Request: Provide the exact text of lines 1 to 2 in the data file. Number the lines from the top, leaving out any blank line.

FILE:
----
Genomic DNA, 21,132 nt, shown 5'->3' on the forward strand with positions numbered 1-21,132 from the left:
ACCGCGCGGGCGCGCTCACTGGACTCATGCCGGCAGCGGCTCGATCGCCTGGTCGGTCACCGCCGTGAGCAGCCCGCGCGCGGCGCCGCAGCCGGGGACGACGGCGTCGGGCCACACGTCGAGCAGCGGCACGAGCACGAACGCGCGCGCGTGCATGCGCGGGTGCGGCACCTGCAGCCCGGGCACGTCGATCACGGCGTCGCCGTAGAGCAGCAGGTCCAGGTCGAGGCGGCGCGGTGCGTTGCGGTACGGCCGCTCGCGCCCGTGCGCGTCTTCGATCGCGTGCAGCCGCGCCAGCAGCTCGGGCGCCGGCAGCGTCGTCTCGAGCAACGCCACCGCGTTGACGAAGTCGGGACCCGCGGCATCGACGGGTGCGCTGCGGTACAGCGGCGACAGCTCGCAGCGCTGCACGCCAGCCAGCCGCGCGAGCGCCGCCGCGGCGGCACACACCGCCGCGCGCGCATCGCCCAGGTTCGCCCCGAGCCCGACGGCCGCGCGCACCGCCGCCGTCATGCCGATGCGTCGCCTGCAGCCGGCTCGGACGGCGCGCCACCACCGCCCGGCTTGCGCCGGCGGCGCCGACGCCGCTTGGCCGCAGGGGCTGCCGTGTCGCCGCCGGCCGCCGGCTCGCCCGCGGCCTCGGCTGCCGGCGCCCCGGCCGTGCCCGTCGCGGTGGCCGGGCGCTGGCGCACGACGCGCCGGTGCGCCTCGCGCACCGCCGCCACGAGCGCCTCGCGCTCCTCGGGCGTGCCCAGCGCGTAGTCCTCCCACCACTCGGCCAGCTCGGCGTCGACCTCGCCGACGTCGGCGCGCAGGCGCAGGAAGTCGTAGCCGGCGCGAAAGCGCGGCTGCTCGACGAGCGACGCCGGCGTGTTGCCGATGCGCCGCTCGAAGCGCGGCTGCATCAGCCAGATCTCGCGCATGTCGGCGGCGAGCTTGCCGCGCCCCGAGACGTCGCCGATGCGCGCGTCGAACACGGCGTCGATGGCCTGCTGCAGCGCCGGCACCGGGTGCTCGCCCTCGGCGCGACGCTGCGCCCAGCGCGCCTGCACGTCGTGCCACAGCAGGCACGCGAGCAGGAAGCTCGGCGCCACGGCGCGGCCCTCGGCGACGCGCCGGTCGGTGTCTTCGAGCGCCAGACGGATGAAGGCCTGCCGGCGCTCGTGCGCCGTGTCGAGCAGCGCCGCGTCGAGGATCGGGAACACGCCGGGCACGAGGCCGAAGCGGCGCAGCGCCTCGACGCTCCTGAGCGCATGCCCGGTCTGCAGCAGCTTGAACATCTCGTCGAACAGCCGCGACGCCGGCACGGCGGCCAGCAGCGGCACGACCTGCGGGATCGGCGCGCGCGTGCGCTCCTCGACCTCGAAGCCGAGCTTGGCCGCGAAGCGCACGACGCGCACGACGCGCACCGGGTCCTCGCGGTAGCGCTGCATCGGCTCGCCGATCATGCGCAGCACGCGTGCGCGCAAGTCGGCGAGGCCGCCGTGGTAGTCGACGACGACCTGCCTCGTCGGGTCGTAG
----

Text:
Genomic DNA, 21,132 nt, shown 5'->3' on the forward strand with positions numbered 1-21,132 from the left:
ACCGCGCGGGCGCGCTCACTGGACTCATGCCGGCAGCGGCTCGATCGCCTGGTCGGTCACCGCCGTGAGCAGCCCGCGCGCGGCGCCGCAGCCGGGGACGACGGCGTCGGGCCACACGTCGAGCAGCGGCACGAGCACGAACGCGCGCGCGTGCATGCGCGGGTGCGGCACCTGCAGCCCGGGCACGTCGATCACGGCGTCGCCGTAGAGCAGCAGGTCCAGGTCGAGGCGGCGCGGTGCGTTGCGGTACGGCCGCTCGCGCCCGTGCGCGTCTTCGATCGCGTGCAGCCGCGCCAGCAGCTCGGGCGCCGGCAGCGTCGTCTCGAGCAACGCCACCGCGTTGACGAAGTCGGGACCCGCGGCATCGACGGGTGCGCTGCGGTACAGCGGCGACAGCTCGCAGCGCTGCACGCCAGCCAGCCGCGCGAGCGCCGCCGCGGCGGCACACACCGCCGCGCGCGCATCGCCCAGGTTCGCCCCGAGCCCGACGGCCGCGCGCACCGCCGCCGTCATGCCGATGCGTCGCCTGCAGCCGGCTCGGACGGCGCGCCACCACCGCCCGGCTTGCGCCGGCGGCGCCGACGCCGCTTGGCCGCAGGGGCTGCCGTGTCGCCGCCGGCCGCCGGCTCGCCCGCGGCCTCGGCTGCCGGCGCCCCGGCCGTGCCCGTCGCGGTGGCCGGGCGCTGGCGCACGACGCGCCGGTGCGCCTCGCGCACCGCCGCCACGAGCGCCTCGCGCTCCTCGGGCGTGCCCAGCGCGTAGTCCTCCCACCACTCGGCCAGCTCGGCGTCGACCTCGCCGACGTCGGCGCGCAGGCGCAGGAAGTCGTAGCCGGCGCGAAAGCGCGGCTGCTCGACGAGCGACGCCGGCGTGTTGCCGATGCGCCGCTCGAAGCGCGGCTGCATCAGCCAGATCTCGCGCATGTCGGCGGCGAGCTTGCCGCGCCCCGAGACGTCGCCGATGCGCGCGTCGAACACGGCGTCGATGGCCTGCTGCAGCGCCGGCACCGGGTGCTCGCCCTCGGCGCGACGCTGCGCCCAGCGCGCCTGCACGTCGTGCCACAGCAGGCACGCGAGCAGGAAGCTCGGCGCCACGGCGCGGCCCTCGGCGACGCGCCGGTCGGTGTCTTCGAGCGCCAGACGGATGAAGGCCTGCCGGCGCTCGTGCGCCGTGTCGAGCAGCGCCGCGTCGAGGATCGGGAACACGCCGGGCACGAGGCCGAAGCGGCGCAGCGCCTCGACGCTCCTGAGCGCATGCCCGGTCTGCAGCAGCTTGAACATCTCGTCGAACAGCCGCGACGCCGGCACGGCGGCCAGCAGCGGCACGACCTGCGGGATCGGCGCGCGCGTGCGCTCCTCGACCTCGAAGCCGAGCTTGGCCGCGAAGCGCACGACGCGCACGACGCGCACCGGGTCCTCGCGGTAGCGCTGCATCGGCTCGCCGATCATGCGCAGCACGCGTGCGCGCAAGTCGGCGAGGCCGCCGTGGTAGTCGACGACGACCTGCCTCGTCGGGTCGTAG